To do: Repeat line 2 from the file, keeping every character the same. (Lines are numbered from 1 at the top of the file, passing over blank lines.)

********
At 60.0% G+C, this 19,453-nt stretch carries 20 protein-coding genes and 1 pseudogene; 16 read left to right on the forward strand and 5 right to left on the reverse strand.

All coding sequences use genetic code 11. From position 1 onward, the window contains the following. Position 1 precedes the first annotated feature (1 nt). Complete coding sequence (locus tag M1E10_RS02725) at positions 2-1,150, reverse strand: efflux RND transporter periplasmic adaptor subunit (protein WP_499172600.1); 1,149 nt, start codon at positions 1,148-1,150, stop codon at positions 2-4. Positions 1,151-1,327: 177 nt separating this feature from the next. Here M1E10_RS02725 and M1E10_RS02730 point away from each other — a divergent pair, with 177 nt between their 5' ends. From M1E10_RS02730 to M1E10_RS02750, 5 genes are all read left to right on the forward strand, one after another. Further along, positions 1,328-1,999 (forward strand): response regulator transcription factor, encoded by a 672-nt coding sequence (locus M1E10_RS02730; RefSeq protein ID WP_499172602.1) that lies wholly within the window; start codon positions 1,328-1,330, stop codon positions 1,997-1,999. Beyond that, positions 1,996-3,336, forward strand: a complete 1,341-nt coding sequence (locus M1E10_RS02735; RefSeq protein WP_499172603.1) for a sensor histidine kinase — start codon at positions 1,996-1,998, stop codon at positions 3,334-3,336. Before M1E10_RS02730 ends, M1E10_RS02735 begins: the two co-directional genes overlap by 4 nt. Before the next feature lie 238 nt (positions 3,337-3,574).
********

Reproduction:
All coding sequences use genetic code 11. From position 1 onward, the window contains the following. Position 1 precedes the first annotated feature (1 nt). Complete coding sequence (locus tag M1E10_RS02725) at positions 2-1,150, reverse strand: efflux RND transporter periplasmic adaptor subunit (protein WP_499172600.1); 1,149 nt, start codon at positions 1,148-1,150, stop codon at positions 2-4. Positions 1,151-1,327: 177 nt separating this feature from the next. Here M1E10_RS02725 and M1E10_RS02730 point away from each other — a divergent pair, with 177 nt between their 5' ends. From M1E10_RS02730 to M1E10_RS02750, 5 genes are all read left to right on the forward strand, one after another. Further along, positions 1,328-1,999 (forward strand): response regulator transcription factor, encoded by a 672-nt coding sequence (locus M1E10_RS02730; RefSeq protein ID WP_499172602.1) that lies wholly within the window; start codon positions 1,328-1,330, stop codon positions 1,997-1,999. Beyond that, positions 1,996-3,336, forward strand: a complete 1,341-nt coding sequence (locus M1E10_RS02735; RefSeq protein WP_499172603.1) for a sensor histidine kinase — start codon at positions 1,996-1,998, stop codon at positions 3,334-3,336. Before M1E10_RS02730 ends, M1E10_RS02735 begins: the two co-directional genes overlap by 4 nt. Before the next feature lie 238 nt (positions 3,337-3,574).